Full-length (36-inch) standing spine radiographs are commonly used by spine surgeons to evaluate patients with lumbar degenerative scoliosis (LDS). Despite this practice, the impact of these images on preoperative decision making and the rate of revision surgery has not been analyzed. The purpose of this study is to determine if preoperative full-length standing spine radiographs improve surgical decision making by decreasing the rate of revision surgery in patients with LDS.
From the Health Care Service Corporation administrative claims database, the authors identified patients 50–80 years of age with LDS who had undergone surgery including posterior lumbar decompression and fusion over 2–6 levels and with at least 5 years of continuous coverage after the index surgery. Patients were stratified into the following groups, according to the preoperative imaging studies performed within 6 months before their index surgery: lumbar spine MRI studies only, lumbar spine MRI studies and standard lumbar spine radiographs, CT myelograms, and full-length standing spine radiographs. Survival analysis was performed with the occurrence of a revision within 5 years of the index surgery as the outcome of interest.
A total of 411 patients were included in the study after applying the inclusion and exclusion criteria. Revision surgery within 5 years after the index procedure was most frequent in the patients with preoperative MRI only (41.8%), followed by the patients with a CT myelogram (30.4%) and those with MRI and standard radiographs (24.8%). The lowest revision rate was seen among those with long-cassette standing radiographs (11.1%). Patients whose preoperative evaluation included full-length standing radiographs (OR 0.353, p = 0.034) and MRI studies plus radiographs (OR 0.650, p = 0.022) were less likely to require revision surgery at 5 years after the index procedure.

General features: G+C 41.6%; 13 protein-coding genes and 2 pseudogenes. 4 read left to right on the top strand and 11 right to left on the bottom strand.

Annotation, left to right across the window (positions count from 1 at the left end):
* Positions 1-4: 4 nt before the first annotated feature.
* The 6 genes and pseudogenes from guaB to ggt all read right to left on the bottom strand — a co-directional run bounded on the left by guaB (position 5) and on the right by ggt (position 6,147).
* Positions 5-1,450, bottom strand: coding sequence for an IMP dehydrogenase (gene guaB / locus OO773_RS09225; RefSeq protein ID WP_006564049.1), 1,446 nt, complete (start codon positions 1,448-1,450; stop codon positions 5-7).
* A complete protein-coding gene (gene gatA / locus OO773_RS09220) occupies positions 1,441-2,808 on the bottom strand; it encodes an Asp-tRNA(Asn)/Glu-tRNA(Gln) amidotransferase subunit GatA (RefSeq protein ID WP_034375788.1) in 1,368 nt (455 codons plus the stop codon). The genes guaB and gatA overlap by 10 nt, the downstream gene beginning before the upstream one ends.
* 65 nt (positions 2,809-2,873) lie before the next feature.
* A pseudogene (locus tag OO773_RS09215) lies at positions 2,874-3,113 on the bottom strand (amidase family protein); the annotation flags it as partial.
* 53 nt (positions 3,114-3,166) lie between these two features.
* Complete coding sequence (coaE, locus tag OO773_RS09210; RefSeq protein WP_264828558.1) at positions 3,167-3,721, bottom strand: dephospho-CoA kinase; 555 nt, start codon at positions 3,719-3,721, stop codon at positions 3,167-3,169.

An assessment of standing alignment using full-length (36-inch) standing radiographs may be beneficial in reducing the risk of revision surgery in patients with lumbar scoliosis. This observation was not limited to patients with large curves or substantial deformity.
ABBREVIATIONSAUC = appropriate use criteria; HCSC = Health Care Service Corporation; LDS = lumbar degenerative scoliosis.
Correspondence Leah Y. Carreon: Norton Leatherman Spine Center, Louisville, KY. firstname.lastname@example.org.
INCLUDE WHEN CITING Published online March 23, 2018; DOI: 10.3171/2017.10.SPINE17638.
Disclosures Dr. Carreon is an employee of Norton Healthcare, has been a consultant for AOSpine, has received travel funds from the University of Southern Denmark and the University of Louisville, and has received support from Pfizer for non–study-related clinical or research effort. Dr. Glassman is an employee of Norton Healthcare and holds a patent with, has been a consultant for, and has received royalties from Medtronic. NuVasive provided funds directly to the database company; no funds were paid to Dr. Glassman or Norton Healthcare.
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